Dynda didn't discover the cause of her pain until about five years ago at age 66. 

During more than two decades of suffering, while seeing physicians in Alexandria, the Twin Cities and the Mayo Clinic in Rochester, Dynda never heard the word "adhesion" until 1996 when she visited an endometriosis specialist. 

She saw the specialist after reading "endometriosis" in her medical records and deciding to investigate further. 

The doctor thought her symptoms sounded more like adhesions than endometriosis, Dynda said, and hearing that one word changed her entire perspective. 

"It was a relief to know there was something wrong — that it wasn't all in my head," she said. 

Formation/prevention 

Adhesions can develop any time there is internal bleeding (from an injury or surgery), from the pinching of blood vessels or from inflammation. 

Commonly, adhesions result from the most routine activities of surgery including cutting, coagulation and suturing, according to the CSLC. 

Foreign materials such as sutures, lint from sponges or powder from surgical gloves can cause an inflammatory response that can result in adhesions, the CSLC notes. 

Finally, adhesions can form from anything that causes an inflammatory response, such as endometriosis, radiation therapy, pelvic inflammatory disease and infection. 

There are prevention measures surgeons can take to reduce the risk of adhesions, according to the IAS Web site, www.adhesions.org. These include minimizing the handling of tissue, using delicate instruments, using magnification and constantly wetting all tissues. 

Surgeons can also use adhesion barriers, which are products that cover the tissues exposed during surgery, making them less likely to adhere to another surface. 

Three adhesion barriers are approved by the FDA, but are often not used for various reasons, including the difficulty a surgeon may have applying them. 

A promising product, according to the IAS, is SprayGel, which is currently being used in Australia, Europe and the United Kingdom, but is not yet approved in the United States. 

Treatment 

Individuals who already suffer from adhesions may or may not find help from having an adhesiolysis (separating the organs) because adhesions have a tendency to form again. 

For Dynda, surgery brought only temporary relief. Within 10 days, the pain returned. She tried to make an appointment with the endometriosis specialist, only to discover he dropped her as a patient due to Medicare's partial payment of the surgery bill.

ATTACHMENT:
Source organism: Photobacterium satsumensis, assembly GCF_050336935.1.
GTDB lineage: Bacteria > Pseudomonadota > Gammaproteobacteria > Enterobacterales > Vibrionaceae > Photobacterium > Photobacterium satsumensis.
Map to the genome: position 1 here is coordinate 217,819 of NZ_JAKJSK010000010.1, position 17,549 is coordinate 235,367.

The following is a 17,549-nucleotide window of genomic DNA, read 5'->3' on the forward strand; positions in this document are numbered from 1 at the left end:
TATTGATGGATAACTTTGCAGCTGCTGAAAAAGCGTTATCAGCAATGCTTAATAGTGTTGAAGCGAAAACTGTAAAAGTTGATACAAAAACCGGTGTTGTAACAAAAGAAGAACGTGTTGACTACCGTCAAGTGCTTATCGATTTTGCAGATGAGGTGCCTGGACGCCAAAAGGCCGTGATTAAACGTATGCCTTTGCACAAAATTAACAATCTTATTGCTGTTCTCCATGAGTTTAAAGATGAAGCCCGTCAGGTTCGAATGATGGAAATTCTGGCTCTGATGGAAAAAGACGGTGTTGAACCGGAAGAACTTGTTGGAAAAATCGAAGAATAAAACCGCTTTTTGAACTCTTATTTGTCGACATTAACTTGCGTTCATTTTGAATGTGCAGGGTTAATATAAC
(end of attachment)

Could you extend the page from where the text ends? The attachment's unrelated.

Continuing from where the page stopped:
Life goes on 

Dynda may never be pain free, she said, despite having undergone two more adhesiolysis procedures, both in Germany. Her pain is tolerable, and when it gets bad, she uses her "lifelong technique" of distraction. 

She also makes a point to get out more while continuing to educate herself and others. 

It was after her first adhesiolysis that Dynda began researching adhesions on her own, including searching the Internet. After reading Wiseman's paper on adhesions, she responded to his query about forming a support group. 

He wrote back and Dynda soon became instrumental in helping him develop the IAS and the organization's Web site. She researched information for the site and began handling Wiseman's mailing list. 

She also "fell into" the role of patient advocate, educating others about adhesions mostly via e-mail. She has provided information to more than 1,000 people worldwide. 

Dynda encourages everyone who is in pain to educate themselves, whether they suffer from adhesions or other illnesses. 

"People have a responsibility to educate themselves and talk to their physician," she said, adding one of her favorite quotations as good advice: 

"Knowledge gives you strength. Knowledge gives you courage. Without courage there can be no progress. Without progress there is no solution."